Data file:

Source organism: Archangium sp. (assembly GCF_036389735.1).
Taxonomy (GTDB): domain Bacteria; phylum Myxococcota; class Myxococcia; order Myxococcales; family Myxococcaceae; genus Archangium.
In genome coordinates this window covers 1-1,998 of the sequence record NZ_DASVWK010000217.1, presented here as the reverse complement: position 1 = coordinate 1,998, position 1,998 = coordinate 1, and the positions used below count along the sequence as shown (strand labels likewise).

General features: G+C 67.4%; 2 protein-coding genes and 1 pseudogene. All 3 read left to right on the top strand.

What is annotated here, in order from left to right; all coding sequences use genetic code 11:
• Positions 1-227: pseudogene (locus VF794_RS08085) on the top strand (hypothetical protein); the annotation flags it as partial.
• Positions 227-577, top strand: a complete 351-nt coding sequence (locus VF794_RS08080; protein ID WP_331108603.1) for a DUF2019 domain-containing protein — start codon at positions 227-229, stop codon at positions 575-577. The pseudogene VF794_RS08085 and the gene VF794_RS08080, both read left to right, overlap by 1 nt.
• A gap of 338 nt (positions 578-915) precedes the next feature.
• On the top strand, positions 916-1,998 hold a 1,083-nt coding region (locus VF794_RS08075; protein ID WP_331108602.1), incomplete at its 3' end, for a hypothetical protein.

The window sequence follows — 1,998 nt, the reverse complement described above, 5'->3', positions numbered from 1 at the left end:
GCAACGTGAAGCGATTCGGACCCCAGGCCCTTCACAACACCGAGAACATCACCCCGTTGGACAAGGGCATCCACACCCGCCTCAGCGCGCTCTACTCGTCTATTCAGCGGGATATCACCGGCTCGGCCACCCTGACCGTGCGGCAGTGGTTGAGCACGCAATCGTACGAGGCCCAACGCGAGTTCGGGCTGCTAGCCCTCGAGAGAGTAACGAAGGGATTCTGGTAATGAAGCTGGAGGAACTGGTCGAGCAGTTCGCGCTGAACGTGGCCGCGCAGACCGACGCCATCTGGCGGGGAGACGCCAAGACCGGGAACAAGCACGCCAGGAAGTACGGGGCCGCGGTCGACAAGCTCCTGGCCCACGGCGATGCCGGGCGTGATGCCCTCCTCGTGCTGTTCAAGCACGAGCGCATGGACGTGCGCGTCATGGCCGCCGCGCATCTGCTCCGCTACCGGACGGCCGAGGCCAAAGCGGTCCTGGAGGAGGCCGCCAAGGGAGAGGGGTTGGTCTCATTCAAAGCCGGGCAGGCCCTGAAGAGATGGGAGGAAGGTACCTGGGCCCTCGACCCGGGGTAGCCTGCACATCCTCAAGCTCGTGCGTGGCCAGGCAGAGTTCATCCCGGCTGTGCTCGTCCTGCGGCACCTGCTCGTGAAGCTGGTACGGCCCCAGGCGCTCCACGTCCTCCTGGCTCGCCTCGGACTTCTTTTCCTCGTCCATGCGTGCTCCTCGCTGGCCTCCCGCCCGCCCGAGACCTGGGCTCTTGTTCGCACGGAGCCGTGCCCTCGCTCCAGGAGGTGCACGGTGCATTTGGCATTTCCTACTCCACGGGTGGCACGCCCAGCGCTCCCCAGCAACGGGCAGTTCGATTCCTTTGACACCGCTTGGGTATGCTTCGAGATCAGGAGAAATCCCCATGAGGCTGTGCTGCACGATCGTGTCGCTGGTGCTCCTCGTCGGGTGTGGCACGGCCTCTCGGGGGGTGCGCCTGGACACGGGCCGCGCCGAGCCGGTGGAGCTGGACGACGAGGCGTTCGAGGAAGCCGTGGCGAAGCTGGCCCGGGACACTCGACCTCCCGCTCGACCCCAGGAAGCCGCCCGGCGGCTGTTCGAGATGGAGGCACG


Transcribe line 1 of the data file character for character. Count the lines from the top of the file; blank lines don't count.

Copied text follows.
Source organism: Archangium sp. (assembly GCF_036389735.1).